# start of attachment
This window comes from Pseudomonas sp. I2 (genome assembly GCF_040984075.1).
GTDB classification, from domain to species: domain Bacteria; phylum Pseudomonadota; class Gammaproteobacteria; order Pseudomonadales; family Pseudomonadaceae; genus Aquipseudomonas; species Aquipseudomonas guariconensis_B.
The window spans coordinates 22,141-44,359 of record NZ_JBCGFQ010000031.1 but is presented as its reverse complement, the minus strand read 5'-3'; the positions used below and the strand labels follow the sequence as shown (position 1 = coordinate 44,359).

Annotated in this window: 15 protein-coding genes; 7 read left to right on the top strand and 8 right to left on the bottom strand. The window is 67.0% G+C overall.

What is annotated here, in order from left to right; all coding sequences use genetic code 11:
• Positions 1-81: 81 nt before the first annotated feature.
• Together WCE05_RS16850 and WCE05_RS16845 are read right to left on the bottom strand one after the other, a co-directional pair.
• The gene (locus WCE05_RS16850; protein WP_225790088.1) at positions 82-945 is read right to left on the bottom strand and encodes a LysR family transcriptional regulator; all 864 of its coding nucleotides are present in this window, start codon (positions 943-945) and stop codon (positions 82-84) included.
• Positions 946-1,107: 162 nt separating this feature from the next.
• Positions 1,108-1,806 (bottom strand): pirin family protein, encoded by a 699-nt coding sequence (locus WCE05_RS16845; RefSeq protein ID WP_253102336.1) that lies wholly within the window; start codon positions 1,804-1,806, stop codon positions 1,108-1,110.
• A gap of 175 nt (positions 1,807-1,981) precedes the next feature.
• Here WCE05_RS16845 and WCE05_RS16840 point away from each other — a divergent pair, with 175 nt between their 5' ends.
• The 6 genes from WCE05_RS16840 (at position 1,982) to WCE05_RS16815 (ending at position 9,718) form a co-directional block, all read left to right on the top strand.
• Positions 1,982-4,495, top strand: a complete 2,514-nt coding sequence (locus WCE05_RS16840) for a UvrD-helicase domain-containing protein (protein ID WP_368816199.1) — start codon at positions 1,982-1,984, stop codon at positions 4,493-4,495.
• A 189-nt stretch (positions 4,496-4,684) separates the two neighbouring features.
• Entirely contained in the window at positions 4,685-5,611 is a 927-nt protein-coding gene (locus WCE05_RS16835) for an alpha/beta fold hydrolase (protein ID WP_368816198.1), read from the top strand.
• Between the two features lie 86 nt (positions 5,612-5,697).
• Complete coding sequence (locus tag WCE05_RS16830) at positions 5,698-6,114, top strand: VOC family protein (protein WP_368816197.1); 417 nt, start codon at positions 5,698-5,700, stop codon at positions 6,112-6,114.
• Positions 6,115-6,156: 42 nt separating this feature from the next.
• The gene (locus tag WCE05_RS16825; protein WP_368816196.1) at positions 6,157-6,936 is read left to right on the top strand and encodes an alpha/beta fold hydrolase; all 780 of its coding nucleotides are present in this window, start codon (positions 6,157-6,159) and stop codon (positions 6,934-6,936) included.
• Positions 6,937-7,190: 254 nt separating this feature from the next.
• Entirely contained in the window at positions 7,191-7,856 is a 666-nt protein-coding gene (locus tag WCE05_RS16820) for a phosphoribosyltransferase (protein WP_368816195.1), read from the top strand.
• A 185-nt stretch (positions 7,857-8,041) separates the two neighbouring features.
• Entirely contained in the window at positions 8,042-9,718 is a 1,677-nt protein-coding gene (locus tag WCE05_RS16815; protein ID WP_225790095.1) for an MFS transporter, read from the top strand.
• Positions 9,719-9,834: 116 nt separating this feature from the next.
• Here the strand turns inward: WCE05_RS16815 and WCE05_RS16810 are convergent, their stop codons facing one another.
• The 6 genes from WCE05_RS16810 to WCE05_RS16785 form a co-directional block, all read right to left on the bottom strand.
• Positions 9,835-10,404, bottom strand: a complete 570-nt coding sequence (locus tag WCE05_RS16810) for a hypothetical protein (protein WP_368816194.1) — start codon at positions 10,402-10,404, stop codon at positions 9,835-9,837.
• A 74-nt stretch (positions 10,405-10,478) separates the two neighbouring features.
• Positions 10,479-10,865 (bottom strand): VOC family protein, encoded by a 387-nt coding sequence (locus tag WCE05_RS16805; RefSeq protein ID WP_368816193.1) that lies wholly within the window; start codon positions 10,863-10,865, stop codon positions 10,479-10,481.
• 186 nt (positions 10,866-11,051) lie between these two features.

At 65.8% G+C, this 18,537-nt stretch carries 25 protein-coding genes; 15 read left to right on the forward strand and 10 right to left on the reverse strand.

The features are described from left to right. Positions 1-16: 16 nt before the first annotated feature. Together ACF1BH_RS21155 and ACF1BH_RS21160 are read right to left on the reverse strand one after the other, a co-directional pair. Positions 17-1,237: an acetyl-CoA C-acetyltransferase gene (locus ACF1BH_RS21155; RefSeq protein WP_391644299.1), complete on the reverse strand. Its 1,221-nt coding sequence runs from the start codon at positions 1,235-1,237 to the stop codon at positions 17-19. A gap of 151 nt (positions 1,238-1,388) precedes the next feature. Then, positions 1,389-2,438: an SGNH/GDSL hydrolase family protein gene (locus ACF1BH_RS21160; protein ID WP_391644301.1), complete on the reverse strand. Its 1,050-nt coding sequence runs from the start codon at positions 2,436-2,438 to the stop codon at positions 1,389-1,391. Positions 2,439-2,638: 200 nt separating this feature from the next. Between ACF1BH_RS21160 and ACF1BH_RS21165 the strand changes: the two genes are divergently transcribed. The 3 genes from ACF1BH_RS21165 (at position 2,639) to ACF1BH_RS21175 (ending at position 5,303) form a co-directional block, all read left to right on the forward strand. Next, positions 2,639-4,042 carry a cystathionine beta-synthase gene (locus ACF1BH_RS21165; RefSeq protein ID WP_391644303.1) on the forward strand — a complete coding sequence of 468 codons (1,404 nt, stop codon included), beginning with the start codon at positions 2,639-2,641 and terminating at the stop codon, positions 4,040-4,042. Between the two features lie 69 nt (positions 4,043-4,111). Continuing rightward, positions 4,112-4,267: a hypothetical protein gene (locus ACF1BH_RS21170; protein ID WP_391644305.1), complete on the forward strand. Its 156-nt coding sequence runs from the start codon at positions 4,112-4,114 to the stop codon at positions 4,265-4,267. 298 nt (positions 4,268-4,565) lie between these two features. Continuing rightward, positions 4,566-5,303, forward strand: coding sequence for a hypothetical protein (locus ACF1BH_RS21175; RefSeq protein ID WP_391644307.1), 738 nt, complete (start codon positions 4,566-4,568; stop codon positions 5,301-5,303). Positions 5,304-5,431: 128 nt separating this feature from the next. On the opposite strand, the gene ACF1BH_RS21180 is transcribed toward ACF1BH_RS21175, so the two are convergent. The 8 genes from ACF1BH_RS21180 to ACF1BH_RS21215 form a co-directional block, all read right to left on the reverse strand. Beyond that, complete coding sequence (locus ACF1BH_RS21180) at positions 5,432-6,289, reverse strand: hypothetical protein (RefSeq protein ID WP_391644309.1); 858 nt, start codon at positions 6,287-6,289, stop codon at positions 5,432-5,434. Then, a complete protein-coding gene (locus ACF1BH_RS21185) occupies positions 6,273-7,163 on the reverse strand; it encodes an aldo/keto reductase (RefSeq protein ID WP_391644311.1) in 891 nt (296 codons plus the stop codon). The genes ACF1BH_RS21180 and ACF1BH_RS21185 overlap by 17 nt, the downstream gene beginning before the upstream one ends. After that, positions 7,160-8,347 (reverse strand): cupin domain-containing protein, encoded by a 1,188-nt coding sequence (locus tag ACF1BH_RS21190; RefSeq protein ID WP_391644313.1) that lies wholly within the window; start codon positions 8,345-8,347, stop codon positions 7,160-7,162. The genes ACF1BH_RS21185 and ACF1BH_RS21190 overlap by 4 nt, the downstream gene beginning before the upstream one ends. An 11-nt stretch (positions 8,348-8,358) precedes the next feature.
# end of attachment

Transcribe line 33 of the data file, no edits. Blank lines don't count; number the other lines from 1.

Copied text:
The features are described from left to right. Positions 1-16: 16 nt before the first annotated feature. Together ACF1BH_RS21155 and ACF1BH_RS21160 are read right to left on the reverse strand one after the other, a co-directional pair. Positions 17-1,237: an acetyl-CoA C-acetyltransferase gene (locus ACF1BH_RS21155; RefSeq protein WP_391644299.1), complete on the reverse strand. Its 1,221-nt coding sequence runs from the start codon at positions 1,235-1,237 to the stop codon at positions 17-19. A gap of 151 nt (positions 1,238-1,388) precedes the next feature. Then, positions 1,389-2,438: an SGNH/GDSL hydrolase family protein gene (locus ACF1BH_RS21160; protein ID WP_391644301.1), complete on the reverse strand. Its 1,050-nt coding sequence runs from the start codon at positions 2,436-2,438 to the stop codon at positions 1,389-1,391. Positions 2,439-2,638: 200 nt separating this feature from the next. Between ACF1BH_RS21160 and ACF1BH_RS21165 the strand changes: the two genes are divergently transcribed. The 3 genes from ACF1BH_RS21165 (at position 2,639) to ACF1BH_RS21175 (ending at position 5,303) form a co-directional block, all read left to right on the forward strand. Next, positions 2,639-4,042 carry a cystathionine beta-synthase gene (locus ACF1BH_RS21165; RefSeq protein ID WP_391644303.1) on the forward strand — a complete coding sequence of 468 codons (1,404 nt, stop codon included), beginning with the start codon at positions 2,639-2,641 and terminating at the stop codon, positions 4,040-4,042. Between the two features lie 69 nt (positions 4,043-4,111). Continuing rightward, positions 4,112-4,267: a hypothetical protein gene (locus ACF1BH_RS21170; protein ID WP_391644305.1), complete on the forward strand. Its 156-nt coding sequence runs from the start codon at positions 4,112-4,114 to the stop codon at positions 4,265-4,267. 298 nt (positions 4,268-4,565) lie between these two features. Continuing rightward, positions 4,566-5,303, forward strand: coding sequence for a hypothetical protein (locus ACF1BH_RS21175; RefSeq protein ID WP_391644307.1), 738 nt, complete (start codon positions 4,566-4,568; stop codon positions 5,301-5,303). Positions 5,304-5,431: 128 nt separating this feature from the next. On the opposite strand, the gene ACF1BH_RS21180 is transcribed toward ACF1BH_RS21175, so the two are convergent. The 8 genes from ACF1BH_RS21180 to ACF1BH_RS21215 form a co-directional block, all read right to left on the reverse strand. Beyond that, complete coding sequence (locus ACF1BH_RS21180) at positions 5,432-6,289, reverse strand: hypothetical protein (RefSeq protein ID WP_391644309.1); 858 nt, start codon at positions 6,287-6,289, stop codon at positions 5,432-5,434. Then, a complete protein-coding gene (locus ACF1BH_RS21185) occupies positions 6,273-7,163 on the reverse strand; it encodes an aldo/keto reductase (RefSeq protein ID WP_391644311.1) in 891 nt (296 codons plus the stop codon). The genes ACF1BH_RS21180 and ACF1BH_RS21185 overlap by 17 nt, the downstream gene beginning before the upstream one ends. After that, positions 7,160-8,347 (reverse strand): cupin domain-containing protein, encoded by a 1,188-nt coding sequence (locus tag ACF1BH_RS21190; RefSeq protein ID WP_391644313.1) that lies wholly within the window; start codon positions 8,345-8,347, stop codon positions 7,160-7,162. The genes ACF1BH_RS21185 and ACF1BH_RS21190 overlap by 4 nt, the downstream gene beginning before the upstream one ends. An 11-nt stretch (positions 8,348-8,358) precedes the next feature.